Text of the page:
Diagnosis of chronic obstructive pulmonary disease earlier than current Global Initiative for Obstructive Lung Disease guidelines using a feasible spirometry parameter (maximal-mid expiratory flow/forced vital capacity)

Chron Respir Dis. 2013;10(4):191-6. doi: 10.1177/1479972313507461.

Abstract

Some patients suffer from clinical symptoms of chronic obstructive pulmonary disease (COPD) but their pulmonary function tests are in the normal range (at risk group). The objective of this study was to discover a practical test to distinguish these patients from non-COPD subjects. A total of 77 subjects including 40 COPD patients, 37 subjects at risk for developing COPD, and 32 control subjects were entered in this study. The accuracy of maximal-mid expiratory flow (MMEF)/forced vital capacity (FVC) for the diagnosis of COPD in at risk patients and its capability to differentiate from early COPD and normal patients were evaluated. Body plethysmography was used for measurement of lung volume as the Global Initiative for Obstructive Lung Disease standard. MMEF/FVC in the at risk group of COPD (0.73±0.19) was significantly lower than the normal control group (0.9±0.24, respectively), and also, it was significantly higher than the COPD group (0.31±0.17). There was significant correlation between the MMEF/FVC and amount of smoking measured by pack year (r2=0.112, p=0.005) and stages of COPD (Spearman's ρ=0.82, p=0.0001). Early stage COPD (smoker subjects without spirometry derangement) can be diagnosed by MMEF/FVC. Using this tool we may be able to detect this highly preventable disease at an earlier stage.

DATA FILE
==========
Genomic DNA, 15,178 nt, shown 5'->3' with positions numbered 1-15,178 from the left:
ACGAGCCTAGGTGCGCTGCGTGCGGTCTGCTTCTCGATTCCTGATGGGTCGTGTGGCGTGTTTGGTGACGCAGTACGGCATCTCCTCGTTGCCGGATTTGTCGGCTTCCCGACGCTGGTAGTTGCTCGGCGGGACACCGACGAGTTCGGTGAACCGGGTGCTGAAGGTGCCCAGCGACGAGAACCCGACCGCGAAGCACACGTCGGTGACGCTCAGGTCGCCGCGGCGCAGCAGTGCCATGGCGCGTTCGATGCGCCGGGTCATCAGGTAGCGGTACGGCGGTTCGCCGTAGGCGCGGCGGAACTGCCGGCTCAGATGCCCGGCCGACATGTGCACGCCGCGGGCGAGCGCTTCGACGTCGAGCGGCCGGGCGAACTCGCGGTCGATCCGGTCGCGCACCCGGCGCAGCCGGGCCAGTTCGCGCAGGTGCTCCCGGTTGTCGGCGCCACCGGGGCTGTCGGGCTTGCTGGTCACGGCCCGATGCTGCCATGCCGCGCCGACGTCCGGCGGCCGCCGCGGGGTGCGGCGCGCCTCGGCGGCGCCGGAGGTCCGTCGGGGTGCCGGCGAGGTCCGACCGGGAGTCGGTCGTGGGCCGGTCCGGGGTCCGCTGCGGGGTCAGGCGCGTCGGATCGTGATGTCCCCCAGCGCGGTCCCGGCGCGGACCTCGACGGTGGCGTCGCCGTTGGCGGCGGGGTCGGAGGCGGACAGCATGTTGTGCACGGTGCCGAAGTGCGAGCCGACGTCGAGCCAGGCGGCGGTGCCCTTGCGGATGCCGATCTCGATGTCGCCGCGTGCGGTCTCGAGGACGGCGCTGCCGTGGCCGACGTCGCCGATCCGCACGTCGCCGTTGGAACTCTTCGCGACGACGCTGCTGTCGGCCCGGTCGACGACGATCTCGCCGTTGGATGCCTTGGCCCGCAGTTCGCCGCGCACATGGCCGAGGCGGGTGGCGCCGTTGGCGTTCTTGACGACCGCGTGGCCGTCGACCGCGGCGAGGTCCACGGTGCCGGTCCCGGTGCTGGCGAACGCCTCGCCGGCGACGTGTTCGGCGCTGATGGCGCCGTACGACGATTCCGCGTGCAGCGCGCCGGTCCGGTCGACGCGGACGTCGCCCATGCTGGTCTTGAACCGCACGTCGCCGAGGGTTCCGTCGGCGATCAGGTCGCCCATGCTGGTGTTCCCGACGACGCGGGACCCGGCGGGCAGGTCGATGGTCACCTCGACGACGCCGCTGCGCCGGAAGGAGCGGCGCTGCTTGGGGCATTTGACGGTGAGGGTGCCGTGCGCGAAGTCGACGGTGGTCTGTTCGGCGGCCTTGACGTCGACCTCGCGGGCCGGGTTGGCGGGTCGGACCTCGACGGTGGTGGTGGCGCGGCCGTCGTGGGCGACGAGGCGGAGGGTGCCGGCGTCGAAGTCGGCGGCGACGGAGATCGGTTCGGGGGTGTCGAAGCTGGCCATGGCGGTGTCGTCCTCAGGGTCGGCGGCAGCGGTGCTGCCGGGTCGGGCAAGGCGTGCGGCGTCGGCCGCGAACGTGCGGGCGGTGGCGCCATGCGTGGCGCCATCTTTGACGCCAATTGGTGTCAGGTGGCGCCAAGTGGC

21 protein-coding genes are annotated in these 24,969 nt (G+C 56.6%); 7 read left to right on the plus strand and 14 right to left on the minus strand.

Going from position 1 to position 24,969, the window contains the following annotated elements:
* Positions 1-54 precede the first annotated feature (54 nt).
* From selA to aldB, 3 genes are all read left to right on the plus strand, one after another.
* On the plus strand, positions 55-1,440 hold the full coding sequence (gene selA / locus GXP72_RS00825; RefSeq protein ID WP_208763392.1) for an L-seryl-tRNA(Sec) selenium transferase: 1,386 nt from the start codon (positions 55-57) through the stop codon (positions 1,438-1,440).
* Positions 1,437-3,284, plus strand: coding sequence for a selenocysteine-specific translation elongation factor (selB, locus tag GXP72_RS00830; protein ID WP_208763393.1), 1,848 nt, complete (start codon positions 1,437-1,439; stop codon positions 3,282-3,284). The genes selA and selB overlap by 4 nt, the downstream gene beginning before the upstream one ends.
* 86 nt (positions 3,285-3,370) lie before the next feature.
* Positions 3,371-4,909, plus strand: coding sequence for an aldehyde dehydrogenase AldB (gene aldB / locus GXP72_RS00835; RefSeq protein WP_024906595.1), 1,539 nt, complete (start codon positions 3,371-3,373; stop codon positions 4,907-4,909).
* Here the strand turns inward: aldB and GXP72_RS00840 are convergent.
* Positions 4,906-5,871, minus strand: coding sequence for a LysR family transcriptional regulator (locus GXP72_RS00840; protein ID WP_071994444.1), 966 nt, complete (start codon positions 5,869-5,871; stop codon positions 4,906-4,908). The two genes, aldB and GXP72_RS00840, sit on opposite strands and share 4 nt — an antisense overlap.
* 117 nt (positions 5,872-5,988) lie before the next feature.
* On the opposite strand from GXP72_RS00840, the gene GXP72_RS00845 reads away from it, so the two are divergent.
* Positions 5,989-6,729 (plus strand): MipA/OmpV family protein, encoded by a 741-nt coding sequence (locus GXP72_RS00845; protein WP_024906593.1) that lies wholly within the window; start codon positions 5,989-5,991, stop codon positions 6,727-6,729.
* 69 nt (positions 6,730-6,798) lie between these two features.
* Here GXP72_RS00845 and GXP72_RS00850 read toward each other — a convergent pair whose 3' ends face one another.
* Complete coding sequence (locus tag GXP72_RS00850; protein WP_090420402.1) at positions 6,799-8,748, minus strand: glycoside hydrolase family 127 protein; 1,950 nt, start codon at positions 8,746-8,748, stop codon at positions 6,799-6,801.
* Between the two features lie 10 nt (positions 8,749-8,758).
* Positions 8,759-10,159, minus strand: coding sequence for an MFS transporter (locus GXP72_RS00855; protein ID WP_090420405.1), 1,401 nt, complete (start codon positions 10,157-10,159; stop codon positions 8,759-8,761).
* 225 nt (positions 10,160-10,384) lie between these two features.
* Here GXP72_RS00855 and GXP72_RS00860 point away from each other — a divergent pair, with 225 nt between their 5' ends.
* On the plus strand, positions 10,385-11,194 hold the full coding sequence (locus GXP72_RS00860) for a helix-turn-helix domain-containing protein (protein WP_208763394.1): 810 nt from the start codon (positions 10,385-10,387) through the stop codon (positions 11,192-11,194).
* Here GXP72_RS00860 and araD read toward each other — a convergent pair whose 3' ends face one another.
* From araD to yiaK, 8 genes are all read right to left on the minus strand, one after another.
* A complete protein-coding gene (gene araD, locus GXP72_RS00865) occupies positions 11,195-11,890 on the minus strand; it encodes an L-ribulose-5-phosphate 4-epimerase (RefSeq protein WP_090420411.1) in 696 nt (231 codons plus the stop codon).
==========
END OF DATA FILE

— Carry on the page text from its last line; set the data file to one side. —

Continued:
Keywords: COPD; Chronic bronchitis; MMEF/FVC; dysanapsis; early diagnosis.

MeSH terms

  • Female
  • Humans
  • Male
  • Maximal Midexpiratory Flow Rate*
  • Middle Aged
  • Practice Guidelines as Topic
  • Pulmonary Disease, Chronic Obstructive / diagnosis*
  • Smoking
  • Spirometry / methods
  • Vital Capacity*